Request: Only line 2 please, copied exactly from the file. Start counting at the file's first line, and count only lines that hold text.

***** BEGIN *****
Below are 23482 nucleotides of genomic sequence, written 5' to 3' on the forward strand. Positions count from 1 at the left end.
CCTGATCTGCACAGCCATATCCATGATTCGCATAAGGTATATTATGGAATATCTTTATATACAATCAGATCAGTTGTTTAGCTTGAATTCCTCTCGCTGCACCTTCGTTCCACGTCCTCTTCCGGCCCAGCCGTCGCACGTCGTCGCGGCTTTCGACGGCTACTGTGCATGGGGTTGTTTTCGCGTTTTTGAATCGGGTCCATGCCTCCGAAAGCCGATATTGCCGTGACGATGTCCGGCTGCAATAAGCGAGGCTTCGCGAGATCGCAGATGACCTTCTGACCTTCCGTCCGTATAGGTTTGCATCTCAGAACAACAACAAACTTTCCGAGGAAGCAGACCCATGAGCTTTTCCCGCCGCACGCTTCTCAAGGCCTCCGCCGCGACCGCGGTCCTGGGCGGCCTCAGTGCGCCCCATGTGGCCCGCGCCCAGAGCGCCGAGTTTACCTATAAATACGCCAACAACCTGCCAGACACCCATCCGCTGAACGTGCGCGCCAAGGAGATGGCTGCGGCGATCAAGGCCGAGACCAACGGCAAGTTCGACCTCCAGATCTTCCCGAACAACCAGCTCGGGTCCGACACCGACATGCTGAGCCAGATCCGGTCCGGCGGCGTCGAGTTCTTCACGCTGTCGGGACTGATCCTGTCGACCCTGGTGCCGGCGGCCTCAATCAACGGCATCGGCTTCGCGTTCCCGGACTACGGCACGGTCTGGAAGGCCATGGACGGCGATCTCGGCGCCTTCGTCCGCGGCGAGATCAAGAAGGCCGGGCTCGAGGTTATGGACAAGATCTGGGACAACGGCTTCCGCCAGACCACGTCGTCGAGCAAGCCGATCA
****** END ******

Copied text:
CCTGATCTGCACAGCCATATCCATGATTCGCATAAGGTATATTATGGAATATCTTTATATACAATCAGATCAGTTGTTTAGCTTGAATTCCTCTCGCTGCACCTTCGTTCCACGTCCTCTTCCGGCCCAGCCGTCGCACGTCGTCGCGGCTTTCGACGGCTACTGTGCATGGGGTTGTTTTCGCGTTTTTGAATCGGGTCCATGCCTCCGAAAGCCGATATTGCCGTGACGATGTCCGGCTGCAATAAGCGAGGCTTCGCGAGATCGCAGATGACCTTCTGACCTTCCGTCCGTATAGGTTTGCATCTCAGAACAACAACAAACTTTCCGAGGAAGCAGACCCATGAGCTTTTCCCGCCGCACGCTTCTCAAGGCCTCCGCCGCGACCGCGGTCCTGGGCGGCCTCAGTGCGCCCCATGTGGCCCGCGCCCAGAGCGCCGAGTTTACCTATAAATACGCCAACAACCTGCCAGACACCCATCCGCTGAACGTGCGCGCCAAGGAGATGGCTGCGGCGATCAAGGCCGAGACCAACGGCAAGTTCGACCTCCAGATCTTCCCGAACAACCAGCTCGGGTCCGACACCGACATGCTGAGCCAGATCCGGTCCGGCGGCGTCGAGTTCTTCACGCTGTCGGGACTGATCCTGTCGACCCTGGTGCCGGCGGCCTCAATCAACGGCATCGGCTTCGCGTTCCCGGACTACGGCACGGTCTGGAAGGCCATGGACGGCGATCTCGGCGCCTTCGTCCGCGGCGAGATCAAGAAGGCCGGGCTCGAGGTTATGGACAAGATCTGGGACAACGGCTTCCGCCAGACCACGTCGTCGAGCAAGCCGATCA